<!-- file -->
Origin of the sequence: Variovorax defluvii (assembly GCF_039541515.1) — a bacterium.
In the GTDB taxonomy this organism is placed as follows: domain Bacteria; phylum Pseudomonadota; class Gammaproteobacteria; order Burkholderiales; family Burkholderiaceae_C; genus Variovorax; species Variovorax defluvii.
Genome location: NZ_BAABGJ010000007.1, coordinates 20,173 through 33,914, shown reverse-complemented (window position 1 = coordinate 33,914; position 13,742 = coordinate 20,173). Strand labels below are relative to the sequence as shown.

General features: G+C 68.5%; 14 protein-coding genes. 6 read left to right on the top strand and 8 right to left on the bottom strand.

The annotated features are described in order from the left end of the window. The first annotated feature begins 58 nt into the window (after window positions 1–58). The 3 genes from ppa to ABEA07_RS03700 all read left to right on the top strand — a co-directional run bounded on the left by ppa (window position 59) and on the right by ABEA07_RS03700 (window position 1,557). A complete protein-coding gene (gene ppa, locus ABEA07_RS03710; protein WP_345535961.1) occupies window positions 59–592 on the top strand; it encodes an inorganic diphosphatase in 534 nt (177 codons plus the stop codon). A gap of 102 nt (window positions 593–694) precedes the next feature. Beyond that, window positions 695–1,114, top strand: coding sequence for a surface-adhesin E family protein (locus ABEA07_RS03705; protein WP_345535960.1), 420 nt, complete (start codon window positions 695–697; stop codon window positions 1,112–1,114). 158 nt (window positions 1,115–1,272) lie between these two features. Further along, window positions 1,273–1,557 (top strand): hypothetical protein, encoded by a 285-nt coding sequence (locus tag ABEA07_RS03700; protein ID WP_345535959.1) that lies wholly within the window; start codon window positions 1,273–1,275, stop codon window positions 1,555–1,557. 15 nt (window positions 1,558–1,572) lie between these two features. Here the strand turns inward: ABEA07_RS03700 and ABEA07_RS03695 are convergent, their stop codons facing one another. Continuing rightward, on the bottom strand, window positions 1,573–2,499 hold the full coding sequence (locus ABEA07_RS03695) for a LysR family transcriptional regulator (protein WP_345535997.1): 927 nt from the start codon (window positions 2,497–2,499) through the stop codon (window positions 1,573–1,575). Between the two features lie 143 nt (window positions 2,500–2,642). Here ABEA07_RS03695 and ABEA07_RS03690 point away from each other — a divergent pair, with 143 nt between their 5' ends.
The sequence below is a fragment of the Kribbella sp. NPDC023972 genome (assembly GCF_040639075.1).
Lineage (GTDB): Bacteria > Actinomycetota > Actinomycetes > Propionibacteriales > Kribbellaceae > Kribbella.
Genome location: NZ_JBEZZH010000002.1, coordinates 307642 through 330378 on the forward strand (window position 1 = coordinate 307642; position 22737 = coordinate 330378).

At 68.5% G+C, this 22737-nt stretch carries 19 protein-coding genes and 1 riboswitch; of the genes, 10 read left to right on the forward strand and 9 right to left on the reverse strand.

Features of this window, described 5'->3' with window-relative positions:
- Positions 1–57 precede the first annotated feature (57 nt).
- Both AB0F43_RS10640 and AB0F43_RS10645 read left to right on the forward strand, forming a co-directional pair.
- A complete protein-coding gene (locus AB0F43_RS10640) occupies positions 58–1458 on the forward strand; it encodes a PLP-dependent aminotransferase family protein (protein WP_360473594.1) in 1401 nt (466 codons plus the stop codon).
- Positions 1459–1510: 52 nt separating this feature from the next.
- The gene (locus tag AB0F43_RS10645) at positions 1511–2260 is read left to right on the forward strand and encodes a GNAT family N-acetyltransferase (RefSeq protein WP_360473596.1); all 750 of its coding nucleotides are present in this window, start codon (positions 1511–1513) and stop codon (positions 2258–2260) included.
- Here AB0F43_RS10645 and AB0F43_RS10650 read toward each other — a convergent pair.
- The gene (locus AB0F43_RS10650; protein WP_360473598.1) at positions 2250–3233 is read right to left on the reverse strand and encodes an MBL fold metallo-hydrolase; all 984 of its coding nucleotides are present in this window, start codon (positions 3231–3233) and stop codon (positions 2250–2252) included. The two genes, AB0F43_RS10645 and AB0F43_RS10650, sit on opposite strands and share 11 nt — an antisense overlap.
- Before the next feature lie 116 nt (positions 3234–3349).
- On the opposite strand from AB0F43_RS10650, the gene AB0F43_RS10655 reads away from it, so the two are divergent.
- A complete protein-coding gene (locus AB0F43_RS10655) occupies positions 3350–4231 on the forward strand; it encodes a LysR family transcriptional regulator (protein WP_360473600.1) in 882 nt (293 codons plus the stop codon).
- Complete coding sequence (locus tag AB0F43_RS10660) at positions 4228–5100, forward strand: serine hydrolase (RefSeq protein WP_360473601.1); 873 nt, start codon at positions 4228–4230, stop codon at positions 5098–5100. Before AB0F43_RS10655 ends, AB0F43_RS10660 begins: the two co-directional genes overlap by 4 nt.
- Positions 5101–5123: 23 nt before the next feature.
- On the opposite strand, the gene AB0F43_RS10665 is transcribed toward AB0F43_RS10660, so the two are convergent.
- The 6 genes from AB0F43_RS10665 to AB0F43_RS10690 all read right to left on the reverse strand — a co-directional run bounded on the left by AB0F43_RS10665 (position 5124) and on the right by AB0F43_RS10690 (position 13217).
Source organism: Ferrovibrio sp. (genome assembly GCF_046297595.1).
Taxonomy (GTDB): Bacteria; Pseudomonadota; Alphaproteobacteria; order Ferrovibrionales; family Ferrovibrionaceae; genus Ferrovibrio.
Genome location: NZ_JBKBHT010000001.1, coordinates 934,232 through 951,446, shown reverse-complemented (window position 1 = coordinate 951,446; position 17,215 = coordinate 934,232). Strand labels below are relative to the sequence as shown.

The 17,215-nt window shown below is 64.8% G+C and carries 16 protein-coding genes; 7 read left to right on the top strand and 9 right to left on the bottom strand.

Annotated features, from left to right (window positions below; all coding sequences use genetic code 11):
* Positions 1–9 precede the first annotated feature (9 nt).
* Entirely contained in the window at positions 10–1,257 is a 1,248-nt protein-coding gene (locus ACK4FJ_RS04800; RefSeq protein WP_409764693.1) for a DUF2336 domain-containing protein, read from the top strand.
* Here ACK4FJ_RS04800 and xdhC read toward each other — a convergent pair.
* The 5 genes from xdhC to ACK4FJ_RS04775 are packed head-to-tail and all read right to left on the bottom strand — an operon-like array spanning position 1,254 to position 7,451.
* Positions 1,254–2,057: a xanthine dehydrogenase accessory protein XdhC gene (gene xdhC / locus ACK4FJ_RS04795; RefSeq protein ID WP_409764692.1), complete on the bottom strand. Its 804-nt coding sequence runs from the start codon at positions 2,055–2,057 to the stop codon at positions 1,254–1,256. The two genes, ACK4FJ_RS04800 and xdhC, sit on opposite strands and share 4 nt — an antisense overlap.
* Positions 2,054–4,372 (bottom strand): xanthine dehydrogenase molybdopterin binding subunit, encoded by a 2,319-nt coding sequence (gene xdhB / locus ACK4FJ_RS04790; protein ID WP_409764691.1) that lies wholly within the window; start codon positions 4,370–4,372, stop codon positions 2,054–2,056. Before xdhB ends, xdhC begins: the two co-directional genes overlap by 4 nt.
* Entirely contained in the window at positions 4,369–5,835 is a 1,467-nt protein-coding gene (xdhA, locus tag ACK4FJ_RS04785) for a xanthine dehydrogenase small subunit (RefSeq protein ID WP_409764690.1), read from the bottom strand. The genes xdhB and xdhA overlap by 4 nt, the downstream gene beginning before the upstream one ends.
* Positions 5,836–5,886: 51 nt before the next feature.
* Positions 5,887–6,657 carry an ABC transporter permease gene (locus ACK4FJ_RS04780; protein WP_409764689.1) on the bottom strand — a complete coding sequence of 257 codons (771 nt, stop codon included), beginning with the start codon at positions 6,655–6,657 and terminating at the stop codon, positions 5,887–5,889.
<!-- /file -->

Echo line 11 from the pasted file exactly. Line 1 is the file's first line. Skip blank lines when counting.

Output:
- Positions 1–57 precede the first annotated feature (57 nt).